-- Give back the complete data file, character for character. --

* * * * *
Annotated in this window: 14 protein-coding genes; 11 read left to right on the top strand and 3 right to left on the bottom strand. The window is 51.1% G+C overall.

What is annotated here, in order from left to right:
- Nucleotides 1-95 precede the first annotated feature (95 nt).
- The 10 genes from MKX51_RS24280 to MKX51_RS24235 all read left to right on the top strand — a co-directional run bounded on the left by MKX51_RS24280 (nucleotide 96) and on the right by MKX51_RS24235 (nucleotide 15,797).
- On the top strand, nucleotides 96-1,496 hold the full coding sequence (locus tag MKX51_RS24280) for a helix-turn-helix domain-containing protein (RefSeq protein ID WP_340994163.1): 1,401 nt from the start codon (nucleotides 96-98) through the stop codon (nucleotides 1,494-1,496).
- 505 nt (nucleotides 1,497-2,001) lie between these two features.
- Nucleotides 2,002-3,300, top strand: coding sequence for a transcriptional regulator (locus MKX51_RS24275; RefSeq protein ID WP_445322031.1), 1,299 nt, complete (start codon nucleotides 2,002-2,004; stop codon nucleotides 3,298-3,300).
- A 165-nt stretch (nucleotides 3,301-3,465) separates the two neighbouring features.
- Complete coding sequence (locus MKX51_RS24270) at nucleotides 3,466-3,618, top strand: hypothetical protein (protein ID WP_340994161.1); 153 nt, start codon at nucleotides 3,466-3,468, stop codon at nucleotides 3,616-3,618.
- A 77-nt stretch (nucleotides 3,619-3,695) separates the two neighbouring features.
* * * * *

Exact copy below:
Annotated in this window: 14 protein-coding genes; 11 read left to right on the top strand and 3 right to left on the bottom strand. The window is 51.1% G+C overall.

What is annotated here, in order from left to right:
- Nucleotides 1-95 precede the first annotated feature (95 nt).
- The 10 genes from MKX51_RS24280 to MKX51_RS24235 all read left to right on the top strand — a co-directional run bounded on the left by MKX51_RS24280 (nucleotide 96) and on the right by MKX51_RS24235 (nucleotide 15,797).
- On the top strand, nucleotides 96-1,496 hold the full coding sequence (locus tag MKX51_RS24280) for a helix-turn-helix domain-containing protein (RefSeq protein ID WP_340994163.1): 1,401 nt from the start codon (nucleotides 96-98) through the stop codon (nucleotides 1,494-1,496).
- 505 nt (nucleotides 1,497-2,001) lie between these two features.
- Nucleotides 2,002-3,300, top strand: coding sequence for a transcriptional regulator (locus MKX51_RS24275; RefSeq protein ID WP_445322031.1), 1,299 nt, complete (start codon nucleotides 2,002-2,004; stop codon nucleotides 3,298-3,300).
- A 165-nt stretch (nucleotides 3,301-3,465) separates the two neighbouring features.
- Complete coding sequence (locus MKX51_RS24270) at nucleotides 3,466-3,618, top strand: hypothetical protein (protein ID WP_340994161.1); 153 nt, start codon at nucleotides 3,466-3,468, stop codon at nucleotides 3,616-3,618.
- A 77-nt stretch (nucleotides 3,619-3,695) separates the two neighbouring features.